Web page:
- Kroger’s Zero Hunger | Zero Waste Foundation is working with the Foundation for Food & Agriculture Research (FFAR) to more accurately measure food waste generated by households in the U.S., according to an announcement last week.
- The two foundations have launched the Food Waste Challenge, a grant project with funding support from the grocery company. Applications are due July 13, and each grantee may be awarded up to $1 million.
- “Objective, quantitative measurements would provide an accurate picture of the sources of food waste and benefit efforts to reduce this waste across the food system,” FFAR said in the announcement.
As Kroger works to play a major role in sustainability efforts in the grocery industry, it wants to help figure out how to accurately measure and track the food waste consumers generate.
The grocery company’s foundation and FFAR are seeking higher education institutions, non-profit and for-profit organizations, government-affiliated researchers and domestic and international organizations for the grant project, which they anticipate will last up to 18 months.
The Food Waste Challenge aims to help produce “an original, innovative methodology for regularly occurring quantitative measurement of food waste generated in US households that stakeholders across the food system can use,” the announcement said.
FFAR, which was created in 2014 to leverage public and private resources for food and agricultural research, said estimates of U.S. household food waste are “likely underestimated” and noted that efforts to quantify household food waste are “hampered by multiple obstacles” like inconsistent data methods and differing definitions about what food waste is.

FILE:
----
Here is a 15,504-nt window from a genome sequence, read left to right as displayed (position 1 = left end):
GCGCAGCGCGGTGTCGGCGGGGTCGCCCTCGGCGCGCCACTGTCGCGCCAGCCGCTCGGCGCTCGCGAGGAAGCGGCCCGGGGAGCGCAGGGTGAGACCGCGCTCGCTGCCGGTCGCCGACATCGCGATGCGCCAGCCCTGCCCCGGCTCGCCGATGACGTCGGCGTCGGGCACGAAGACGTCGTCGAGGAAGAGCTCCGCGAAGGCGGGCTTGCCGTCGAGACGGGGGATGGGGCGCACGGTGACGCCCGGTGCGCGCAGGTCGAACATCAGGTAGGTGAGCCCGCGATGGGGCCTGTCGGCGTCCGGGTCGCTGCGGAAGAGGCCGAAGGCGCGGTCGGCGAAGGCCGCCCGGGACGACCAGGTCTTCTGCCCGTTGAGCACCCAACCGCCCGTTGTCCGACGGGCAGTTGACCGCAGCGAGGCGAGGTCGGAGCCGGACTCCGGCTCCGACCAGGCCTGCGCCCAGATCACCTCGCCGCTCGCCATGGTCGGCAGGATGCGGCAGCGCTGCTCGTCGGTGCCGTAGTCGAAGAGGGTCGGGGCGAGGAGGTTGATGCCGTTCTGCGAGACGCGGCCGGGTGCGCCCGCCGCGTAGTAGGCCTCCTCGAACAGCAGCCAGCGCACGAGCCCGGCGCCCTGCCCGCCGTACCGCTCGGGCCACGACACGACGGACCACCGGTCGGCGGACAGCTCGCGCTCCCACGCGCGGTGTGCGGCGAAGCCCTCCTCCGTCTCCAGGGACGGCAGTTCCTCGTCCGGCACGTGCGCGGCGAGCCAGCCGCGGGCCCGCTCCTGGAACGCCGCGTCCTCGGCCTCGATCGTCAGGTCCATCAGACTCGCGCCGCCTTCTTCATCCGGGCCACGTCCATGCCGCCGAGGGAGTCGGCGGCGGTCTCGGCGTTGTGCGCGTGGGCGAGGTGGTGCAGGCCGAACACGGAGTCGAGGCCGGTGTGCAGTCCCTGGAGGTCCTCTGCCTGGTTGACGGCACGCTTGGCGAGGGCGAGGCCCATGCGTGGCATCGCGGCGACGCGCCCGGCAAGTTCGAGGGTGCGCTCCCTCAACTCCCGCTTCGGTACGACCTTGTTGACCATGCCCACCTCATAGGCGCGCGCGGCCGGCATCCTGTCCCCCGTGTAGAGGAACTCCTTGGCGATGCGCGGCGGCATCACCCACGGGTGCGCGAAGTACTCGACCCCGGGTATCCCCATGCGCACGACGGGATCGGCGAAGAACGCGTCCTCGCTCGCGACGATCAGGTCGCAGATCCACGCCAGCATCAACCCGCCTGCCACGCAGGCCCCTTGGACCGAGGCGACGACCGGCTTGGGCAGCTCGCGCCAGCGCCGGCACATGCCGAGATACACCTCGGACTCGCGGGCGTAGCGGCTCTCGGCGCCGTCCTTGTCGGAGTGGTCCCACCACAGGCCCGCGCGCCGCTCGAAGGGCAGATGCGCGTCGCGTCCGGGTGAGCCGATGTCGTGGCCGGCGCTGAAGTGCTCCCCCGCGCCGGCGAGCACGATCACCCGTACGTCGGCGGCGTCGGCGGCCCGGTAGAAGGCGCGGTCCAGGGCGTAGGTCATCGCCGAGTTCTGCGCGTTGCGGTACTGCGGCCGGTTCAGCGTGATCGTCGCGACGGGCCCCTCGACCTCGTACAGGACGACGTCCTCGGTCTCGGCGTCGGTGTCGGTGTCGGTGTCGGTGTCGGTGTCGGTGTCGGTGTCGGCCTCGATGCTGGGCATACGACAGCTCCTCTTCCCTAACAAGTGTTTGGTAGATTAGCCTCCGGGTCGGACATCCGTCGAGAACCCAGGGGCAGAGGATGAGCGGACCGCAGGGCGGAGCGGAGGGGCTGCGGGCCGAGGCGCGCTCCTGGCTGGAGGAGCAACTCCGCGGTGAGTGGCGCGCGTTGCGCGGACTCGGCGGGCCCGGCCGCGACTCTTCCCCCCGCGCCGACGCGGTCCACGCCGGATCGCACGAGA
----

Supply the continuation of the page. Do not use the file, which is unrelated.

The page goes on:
Businesses and consumers, combined, in the U.S. throw away 25% to 40% of food grown, processed and transported domestically each year, the Food Industry Association (FMI) said during a press briefing earlier this year on the state of the food retail sector.
At that event, the trade group called on the food retail industry to step up food waste reduction efforts, outlining five areas they can explore such as developing organizational waste-prevention cultures and setting waste reduction goals. Data plays a critical role in tackling food waste, from informing production to purchasing decisions throughout the food supply chain, Dr. Ricky Volpe, associate professor of agribusiness at California Polytechnic State University, said during the press conference.
Without accurate measurements, though, food companies and grocers can struggle to understand the scale of the problem and then how determine how to address food waste reduction within their operations and inspire change among consumers.
Kroger, which aims to stop sending food to landfills by 2025, said it measures and tracks food waste annually and that its corporate affairs team leads its zero food waste strategy, according to its 2021 Environmental Social Governance Report.
Kroger noted in the report that it has decreased its total food waste generated in its stores by 19% and improved its food-waste diversion rate by 21 percentage points compared to its baseline year of 2017. Its food waste reduction efforts include donating surplus food through hunger relief organizations, turning waste from most stores into animal feed and adding food-waste recycling programs to stores, per the report.
“The first step to combating food waste is understanding the scale of the issue, which the Food Waste Challenge aims to illuminate,” Denise Osterhues, president Kroger’s Zero Hunger | Zero Waste Foundation and the grocer’s senior director of sustainability and social impact, said in the announcement.